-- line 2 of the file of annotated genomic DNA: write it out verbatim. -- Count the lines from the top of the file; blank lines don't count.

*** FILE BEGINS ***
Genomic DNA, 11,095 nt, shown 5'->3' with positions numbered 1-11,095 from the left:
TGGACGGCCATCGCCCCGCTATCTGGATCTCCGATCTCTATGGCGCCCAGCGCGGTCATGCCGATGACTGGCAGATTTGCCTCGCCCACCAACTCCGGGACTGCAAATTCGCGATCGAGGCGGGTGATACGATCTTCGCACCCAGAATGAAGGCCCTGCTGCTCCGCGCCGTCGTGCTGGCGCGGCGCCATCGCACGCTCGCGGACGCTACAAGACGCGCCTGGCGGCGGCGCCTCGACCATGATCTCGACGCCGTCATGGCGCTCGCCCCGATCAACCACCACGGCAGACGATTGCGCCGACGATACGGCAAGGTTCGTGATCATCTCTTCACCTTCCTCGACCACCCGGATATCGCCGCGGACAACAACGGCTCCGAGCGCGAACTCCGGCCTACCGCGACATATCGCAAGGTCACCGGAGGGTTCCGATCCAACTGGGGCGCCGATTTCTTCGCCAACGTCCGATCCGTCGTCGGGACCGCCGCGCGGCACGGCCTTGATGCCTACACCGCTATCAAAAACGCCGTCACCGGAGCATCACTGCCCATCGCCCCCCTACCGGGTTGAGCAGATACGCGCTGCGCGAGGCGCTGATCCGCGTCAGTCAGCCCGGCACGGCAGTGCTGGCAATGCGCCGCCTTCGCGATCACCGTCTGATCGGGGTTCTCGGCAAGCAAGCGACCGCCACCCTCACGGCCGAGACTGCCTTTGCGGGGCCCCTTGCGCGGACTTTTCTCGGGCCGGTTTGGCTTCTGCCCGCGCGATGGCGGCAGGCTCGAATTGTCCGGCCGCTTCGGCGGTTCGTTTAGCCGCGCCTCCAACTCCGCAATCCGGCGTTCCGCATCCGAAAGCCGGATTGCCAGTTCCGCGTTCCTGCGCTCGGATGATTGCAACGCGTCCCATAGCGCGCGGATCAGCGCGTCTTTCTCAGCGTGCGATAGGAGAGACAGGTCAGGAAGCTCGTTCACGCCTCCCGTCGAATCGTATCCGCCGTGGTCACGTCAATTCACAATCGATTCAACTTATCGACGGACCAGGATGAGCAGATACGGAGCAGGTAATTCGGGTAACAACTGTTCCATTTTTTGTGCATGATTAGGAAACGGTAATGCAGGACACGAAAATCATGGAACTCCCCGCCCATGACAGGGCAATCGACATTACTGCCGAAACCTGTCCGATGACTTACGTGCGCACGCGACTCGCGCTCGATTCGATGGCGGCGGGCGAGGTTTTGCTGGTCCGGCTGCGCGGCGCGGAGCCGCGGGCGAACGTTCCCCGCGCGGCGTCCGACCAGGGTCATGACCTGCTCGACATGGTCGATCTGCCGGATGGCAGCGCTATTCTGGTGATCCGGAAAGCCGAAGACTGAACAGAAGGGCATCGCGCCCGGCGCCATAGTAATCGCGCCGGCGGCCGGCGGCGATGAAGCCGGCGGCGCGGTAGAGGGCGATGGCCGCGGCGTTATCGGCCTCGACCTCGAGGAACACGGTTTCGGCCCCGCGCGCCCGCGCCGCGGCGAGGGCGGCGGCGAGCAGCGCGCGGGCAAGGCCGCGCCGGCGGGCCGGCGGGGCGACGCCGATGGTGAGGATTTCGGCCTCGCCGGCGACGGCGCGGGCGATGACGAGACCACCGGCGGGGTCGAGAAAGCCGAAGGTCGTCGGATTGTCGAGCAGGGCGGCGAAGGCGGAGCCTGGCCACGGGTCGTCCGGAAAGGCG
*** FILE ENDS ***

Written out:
TGGACGGCCATCGCCCCGCTATCTGGATCTCCGATCTCTATGGCGCCCAGCGCGGTCATGCCGATGACTGGCAGATTTGCCTCGCCCACCAACTCCGGGACTGCAAATTCGCGATCGAGGCGGGTGATACGATCTTCGCACCCAGAATGAAGGCCCTGCTGCTCCGCGCCGTCGTGCTGGCGCGGCGCCATCGCACGCTCGCGGACGCTACAAGACGCGCCTGGCGGCGGCGCCTCGACCATGATCTCGACGCCGTCATGGCGCTCGCCCCGATCAACCACCACGGCAGACGATTGCGCCGACGATACGGCAAGGTTCGTGATCATCTCTTCACCTTCCTCGACCACCCGGATATCGCCGCGGACAACAACGGCTCCGAGCGCGAACTCCGGCCTACCGCGACATATCGCAAGGTCACCGGAGGGTTCCGATCCAACTGGGGCGCCGATTTCTTCGCCAACGTCCGATCCGTCGTCGGGACCGCCGCGCGGCACGGCCTTGATGCCTACACCGCTATCAAAAACGCCGTCACCGGAGCATCACTGCCCATCGCCCCCCTACCGGGTTGAGCAGATACGCGCTGCGCGAGGCGCTGATCCGCGTCAGTCAGCCCGGCACGGCAGTGCTGGCAATGCGCCGCCTTCGCGATCACCGTCTGATCGGGGTTCTCGGCAAGCAAGCGACCGCCACCCTCACGGCCGAGACTGCCTTTGCGGGGCCCCTTGCGCGGACTTTTCTCGGGCCGGTTTGGCTTCTGCCCGCGCGATGGCGGCAGGCTCGAATTGTCCGGCCGCTTCGGCGGTTCGTTTAGCCGCGCCTCCAACTCCGCAATCCGGCGTTCCGCATCCGAAAGCCGGATTGCCAGTTCCGCGTTCCTGCGCTCGGATGATTGCAACGCGTCCCATAGCGCGCGGATCAGCGCGTCTTTCTCAGCGTGCGATAGGAGAGACAGGTCAGGAAGCTCGTTCACGCCTCCCGTCGAATCGTATCCGCCGTGGTCACGTCAATTCACAATCGATTCAACTTATCGACGGACCAGGATGAGCAGATACGGAGCAGGTAATTCGGGTAACAACTGTTCCATTTTTTGTGCATGATTAGGAAACGGTAATGCAGGACACGAAAATCATGGAACTCCCCGCCCATGACAGGGCAATCGACATTACTGCCGAAACCTGTCCGATGACTTACGTGCGCACGCGACTCGCGCTCGATTCGATGGCGGCGGGCGAGGTTTTGCTGGTCCGGCTGCGCGGCGCGGAGCCGCGGGCGAACGTTCCCCGCGCGGCGTCCGACCAGGGTCATGACCTGCTCGACATGGTCGATCTGCCGGATGGCAGCGCTATTCTGGTGATCCGGAAAGCCGAAGACTGAACAGAAGGGCATCGCGCCCGGCGCCATAGTAATCGCGCCGGCGGCCGGCGGCGATGAAGCCGGCGGCGCGGTAGAGGGCGATGGCCGCGGCGTTATCGGCCTCGACCTCGAGGAACACGGTTTCGGCCCCGCGCGCCCGCGCCGCGGCGAGGGCGGCGGCGAGCAGCGCGCGGGCAAGGCCGCGCCGGCGGGCCGGCGGGGCGACGCCGATGGTGAGGATTTCGGCCTCGCCGGCGACGGCGCGGGCGATGACGAGACCACCGGCGGGGTCGAGAAAGCCGAAGGTCGTCGGATTGTCGAGCAGGGCGGCGAAGGCGGAGCCTGGCCACGGGTCGTCCGGAAAGGCG